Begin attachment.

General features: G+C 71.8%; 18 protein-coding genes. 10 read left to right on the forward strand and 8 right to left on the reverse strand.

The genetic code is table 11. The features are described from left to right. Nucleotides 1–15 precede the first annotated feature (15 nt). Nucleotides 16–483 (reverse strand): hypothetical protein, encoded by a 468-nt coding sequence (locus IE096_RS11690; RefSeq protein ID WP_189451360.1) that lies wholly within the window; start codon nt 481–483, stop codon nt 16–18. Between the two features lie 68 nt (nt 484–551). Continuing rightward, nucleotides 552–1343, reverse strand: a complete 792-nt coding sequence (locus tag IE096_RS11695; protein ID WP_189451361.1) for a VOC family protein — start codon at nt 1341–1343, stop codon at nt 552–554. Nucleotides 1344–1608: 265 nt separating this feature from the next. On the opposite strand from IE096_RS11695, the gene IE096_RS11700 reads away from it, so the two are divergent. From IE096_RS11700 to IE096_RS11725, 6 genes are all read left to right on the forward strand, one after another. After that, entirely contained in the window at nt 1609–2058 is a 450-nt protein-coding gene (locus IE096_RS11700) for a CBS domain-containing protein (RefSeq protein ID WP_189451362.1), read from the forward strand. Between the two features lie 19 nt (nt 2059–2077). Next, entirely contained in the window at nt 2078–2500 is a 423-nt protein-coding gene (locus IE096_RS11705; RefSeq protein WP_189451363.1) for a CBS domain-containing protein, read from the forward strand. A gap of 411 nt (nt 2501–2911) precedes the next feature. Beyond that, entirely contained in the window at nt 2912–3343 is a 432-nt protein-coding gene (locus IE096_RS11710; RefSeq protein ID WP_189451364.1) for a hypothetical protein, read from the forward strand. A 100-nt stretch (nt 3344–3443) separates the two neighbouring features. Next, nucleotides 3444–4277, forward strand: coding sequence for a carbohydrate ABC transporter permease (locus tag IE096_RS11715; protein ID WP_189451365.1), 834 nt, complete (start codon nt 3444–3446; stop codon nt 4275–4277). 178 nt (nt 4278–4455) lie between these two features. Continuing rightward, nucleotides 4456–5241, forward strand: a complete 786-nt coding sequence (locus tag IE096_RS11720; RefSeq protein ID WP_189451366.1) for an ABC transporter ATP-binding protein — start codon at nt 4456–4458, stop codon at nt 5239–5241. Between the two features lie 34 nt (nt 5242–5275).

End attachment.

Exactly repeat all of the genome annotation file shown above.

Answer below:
General features: G+C 71.8%; 18 protein-coding genes. 10 read left to right on the forward strand and 8 right to left on the reverse strand.

The genetic code is table 11. The features are described from left to right. Nucleotides 1–15 precede the first annotated feature (15 nt). Nucleotides 16–483 (reverse strand): hypothetical protein, encoded by a 468-nt coding sequence (locus IE096_RS11690; RefSeq protein ID WP_189451360.1) that lies wholly within the window; start codon nt 481–483, stop codon nt 16–18. Between the two features lie 68 nt (nt 484–551). Continuing rightward, nucleotides 552–1343, reverse strand: a complete 792-nt coding sequence (locus tag IE096_RS11695; protein ID WP_189451361.1) for a VOC family protein — start codon at nt 1341–1343, stop codon at nt 552–554. Nucleotides 1344–1608: 265 nt separating this feature from the next. On the opposite strand from IE096_RS11695, the gene IE096_RS11700 reads away from it, so the two are divergent. From IE096_RS11700 to IE096_RS11725, 6 genes are all read left to right on the forward strand, one after another. After that, entirely contained in the window at nt 1609–2058 is a 450-nt protein-coding gene (locus IE096_RS11700) for a CBS domain-containing protein (RefSeq protein ID WP_189451362.1), read from the forward strand. Between the two features lie 19 nt (nt 2059–2077). Next, entirely contained in the window at nt 2078–2500 is a 423-nt protein-coding gene (locus IE096_RS11705; RefSeq protein WP_189451363.1) for a CBS domain-containing protein, read from the forward strand. A gap of 411 nt (nt 2501–2911) precedes the next feature. Beyond that, entirely contained in the window at nt 2912–3343 is a 432-nt protein-coding gene (locus IE096_RS11710; RefSeq protein ID WP_189451364.1) for a hypothetical protein, read from the forward strand. A 100-nt stretch (nt 3344–3443) separates the two neighbouring features. Next, nucleotides 3444–4277, forward strand: coding sequence for a carbohydrate ABC transporter permease (locus tag IE096_RS11715; protein ID WP_189451365.1), 834 nt, complete (start codon nt 3444–3446; stop codon nt 4275–4277). 178 nt (nt 4278–4455) lie between these two features. Continuing rightward, nucleotides 4456–5241, forward strand: a complete 786-nt coding sequence (locus tag IE096_RS11720; RefSeq protein ID WP_189451366.1) for an ABC transporter ATP-binding protein — start codon at nt 4456–4458, stop codon at nt 5239–5241. Between the two features lie 34 nt (nt 5242–5275).